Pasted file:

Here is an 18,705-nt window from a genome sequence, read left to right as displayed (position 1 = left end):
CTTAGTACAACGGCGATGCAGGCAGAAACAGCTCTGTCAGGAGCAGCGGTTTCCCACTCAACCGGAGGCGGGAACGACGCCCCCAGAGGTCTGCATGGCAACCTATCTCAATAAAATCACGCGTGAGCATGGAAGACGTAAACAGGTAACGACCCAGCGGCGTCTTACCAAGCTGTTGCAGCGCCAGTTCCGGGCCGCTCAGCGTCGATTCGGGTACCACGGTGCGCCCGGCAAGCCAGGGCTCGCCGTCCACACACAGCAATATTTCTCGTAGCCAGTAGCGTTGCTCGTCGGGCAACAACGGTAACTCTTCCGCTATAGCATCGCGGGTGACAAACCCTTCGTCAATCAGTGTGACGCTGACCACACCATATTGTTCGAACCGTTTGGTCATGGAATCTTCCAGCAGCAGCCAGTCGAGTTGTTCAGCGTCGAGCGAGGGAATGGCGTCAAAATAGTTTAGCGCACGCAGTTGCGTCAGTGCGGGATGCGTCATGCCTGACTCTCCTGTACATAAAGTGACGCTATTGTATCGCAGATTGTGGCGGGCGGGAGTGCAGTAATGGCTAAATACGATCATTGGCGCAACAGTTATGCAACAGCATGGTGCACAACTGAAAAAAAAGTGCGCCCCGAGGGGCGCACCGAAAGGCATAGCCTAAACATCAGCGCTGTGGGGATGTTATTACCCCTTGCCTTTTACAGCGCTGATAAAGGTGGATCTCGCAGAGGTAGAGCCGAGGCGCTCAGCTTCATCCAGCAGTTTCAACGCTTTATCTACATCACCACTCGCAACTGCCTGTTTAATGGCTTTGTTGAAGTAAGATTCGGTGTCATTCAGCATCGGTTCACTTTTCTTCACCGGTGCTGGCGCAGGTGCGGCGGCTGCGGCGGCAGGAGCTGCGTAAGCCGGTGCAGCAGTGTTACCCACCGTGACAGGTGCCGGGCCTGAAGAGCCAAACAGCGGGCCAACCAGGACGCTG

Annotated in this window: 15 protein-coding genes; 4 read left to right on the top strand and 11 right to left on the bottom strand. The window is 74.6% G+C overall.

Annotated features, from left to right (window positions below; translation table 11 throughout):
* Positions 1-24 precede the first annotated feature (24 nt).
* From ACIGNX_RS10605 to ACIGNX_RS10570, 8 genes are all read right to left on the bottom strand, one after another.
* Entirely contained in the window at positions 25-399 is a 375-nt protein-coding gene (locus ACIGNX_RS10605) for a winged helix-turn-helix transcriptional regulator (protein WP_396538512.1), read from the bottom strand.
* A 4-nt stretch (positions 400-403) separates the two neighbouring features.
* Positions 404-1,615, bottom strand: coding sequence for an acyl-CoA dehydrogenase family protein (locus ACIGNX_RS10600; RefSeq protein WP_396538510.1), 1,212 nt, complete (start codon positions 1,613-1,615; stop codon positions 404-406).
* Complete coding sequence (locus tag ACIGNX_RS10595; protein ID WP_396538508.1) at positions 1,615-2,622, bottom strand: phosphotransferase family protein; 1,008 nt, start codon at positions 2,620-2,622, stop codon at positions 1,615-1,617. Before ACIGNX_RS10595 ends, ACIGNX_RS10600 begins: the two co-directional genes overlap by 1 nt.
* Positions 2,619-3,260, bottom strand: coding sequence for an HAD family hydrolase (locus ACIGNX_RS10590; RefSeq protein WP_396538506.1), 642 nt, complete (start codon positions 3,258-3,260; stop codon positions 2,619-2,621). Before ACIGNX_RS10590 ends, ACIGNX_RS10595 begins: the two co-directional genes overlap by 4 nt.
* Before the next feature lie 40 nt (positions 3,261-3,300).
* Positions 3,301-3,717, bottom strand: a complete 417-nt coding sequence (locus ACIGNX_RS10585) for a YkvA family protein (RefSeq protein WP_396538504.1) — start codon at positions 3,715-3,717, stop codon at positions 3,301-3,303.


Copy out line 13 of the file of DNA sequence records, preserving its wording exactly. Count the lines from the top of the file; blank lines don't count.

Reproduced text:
* Positions 3,301-3,717, bottom strand: a complete 417-nt coding sequence (locus ACIGNX_RS10585) for a YkvA family protein (RefSeq protein WP_396538504.1) — start codon at positions 3,715-3,717, stop codon at positions 3,301-3,303.